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Price Level Targeting vs. Inflation Targeting: A Free Lunch?

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  • Svensson, Lars E.O.

    () (Institute for International Economic Studies, Stockholm University)

Abstract

Price level targeting (without base drift) and inflation targeting (with base drift) are compared under commitment and discretion, with persistence in unemployment. Price level targeting is often said to imply more short-run inflation variability and thereby more employment variability than inflation targeting. Counter to this conventional wisdom, under discretion a price level target results in lower inflation variability than an inflation target (if unemployment is at least moderately persistent). A price level target also eliminates the inflation bias under discretion and, as is well known, reduces long-term price variability. Society may be better off assigning a price level target to the central bank even if its preferences correspond to inflation targeting. A price level target thus appears to have more advantages than commonly aknowledged.

Suggested Citation

  • Svensson, Lars E.O., 1997. "Price Level Targeting vs. Inflation Targeting: A Free Lunch?," Seminar Papers 614, Stockholm University, Institute for International Economic Studies.
  • Handle: RePEc:hhs:iiessp:0614
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    References listed on IDEAS

    as
    1. Sofronis K. Clerides & Saul Lach & James R. Tybout, 1998. "Is Learning by Exporting Important? Micro-Dynamic Evidence from Colombia, Mexico, and Morocco," The Quarterly Journal of Economics, Oxford University Press, vol. 113(3), pages 903-947.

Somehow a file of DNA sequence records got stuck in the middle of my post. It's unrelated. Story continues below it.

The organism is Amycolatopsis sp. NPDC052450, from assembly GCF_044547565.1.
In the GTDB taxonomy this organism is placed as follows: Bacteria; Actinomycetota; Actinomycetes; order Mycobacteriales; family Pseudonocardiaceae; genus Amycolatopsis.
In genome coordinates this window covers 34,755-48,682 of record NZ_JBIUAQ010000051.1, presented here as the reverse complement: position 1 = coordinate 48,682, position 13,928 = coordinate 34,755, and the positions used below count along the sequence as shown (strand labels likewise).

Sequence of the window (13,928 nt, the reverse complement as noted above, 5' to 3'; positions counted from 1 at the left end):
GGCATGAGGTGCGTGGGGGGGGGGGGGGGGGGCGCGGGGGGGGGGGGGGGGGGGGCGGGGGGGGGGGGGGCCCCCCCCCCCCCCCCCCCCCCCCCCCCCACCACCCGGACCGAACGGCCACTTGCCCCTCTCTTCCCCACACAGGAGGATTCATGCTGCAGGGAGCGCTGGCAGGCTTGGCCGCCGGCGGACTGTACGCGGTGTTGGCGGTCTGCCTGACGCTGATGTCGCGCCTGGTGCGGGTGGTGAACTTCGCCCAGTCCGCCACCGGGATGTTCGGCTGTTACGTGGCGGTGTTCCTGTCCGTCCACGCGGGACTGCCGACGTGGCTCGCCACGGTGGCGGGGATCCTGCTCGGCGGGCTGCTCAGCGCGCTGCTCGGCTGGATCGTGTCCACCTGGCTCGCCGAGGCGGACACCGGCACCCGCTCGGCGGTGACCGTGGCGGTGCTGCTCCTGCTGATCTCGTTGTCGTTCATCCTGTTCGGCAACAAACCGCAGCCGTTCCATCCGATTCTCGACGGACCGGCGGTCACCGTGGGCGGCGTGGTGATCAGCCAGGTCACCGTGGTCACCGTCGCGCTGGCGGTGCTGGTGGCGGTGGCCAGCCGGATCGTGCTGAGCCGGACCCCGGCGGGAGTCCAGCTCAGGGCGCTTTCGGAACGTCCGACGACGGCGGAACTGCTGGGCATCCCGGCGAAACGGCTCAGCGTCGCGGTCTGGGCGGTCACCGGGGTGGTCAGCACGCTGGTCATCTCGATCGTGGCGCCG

2. Svensson, Lars E O, 1999. "Price-Level Targeting versus Inflation Targeting: A Free Lunch?," Journal of Money, Credit and Banking, Blackwell Publishing, vol. 31(3), pages 277-295, August.
    3. Armen Hovakimian & Edward J. Kane, 1996. "Risk-Shifting by Federally Insured Commercial Banks," NBER Working Papers 5711, National Bureau of Economic Research, Inc.
    4. Michael Bordo & Anna Schwartz, 1996. "Why clashes between internal and external stability goals end in currency crises, 1797–1994," Open Economies Review, Springer, vol. 7(1), pages 437-468, March.
    5. Kevin A. Hassett, 1999. "Tax Policy and Investment," Books, American Enterprise Institute, number 53049.
    6. R. Glenn Hubbard & Jonathan S. Skinner, 1996. "Assessing the Effectiveness of Saving Incentives," Journal of Economic Perspectives, American Economic Association, vol. 10(4), pages 73-90, Fall.
    Full references (including those not matched with items on IDEAS)

    More about this item

    Keywords

    Price stability; inflation targets;

    JEL classification:

    • E42 - Macroeconomics and Monetary Economics - - Money and Interest Rates - - - Monetary Sytsems; Standards; Regimes; Government and the Monetary System
    • E52 - Macroeconomics and Monetary Economics - - Monetary Policy, Central Banking, and the Supply of Money and Credit - - - Monetary Policy
    • E58 - Macroeconomics and Monetary Economics - - Monetary Policy, Central Banking, and the Supply of Money and Credit - - - Central Banks and Their Policies

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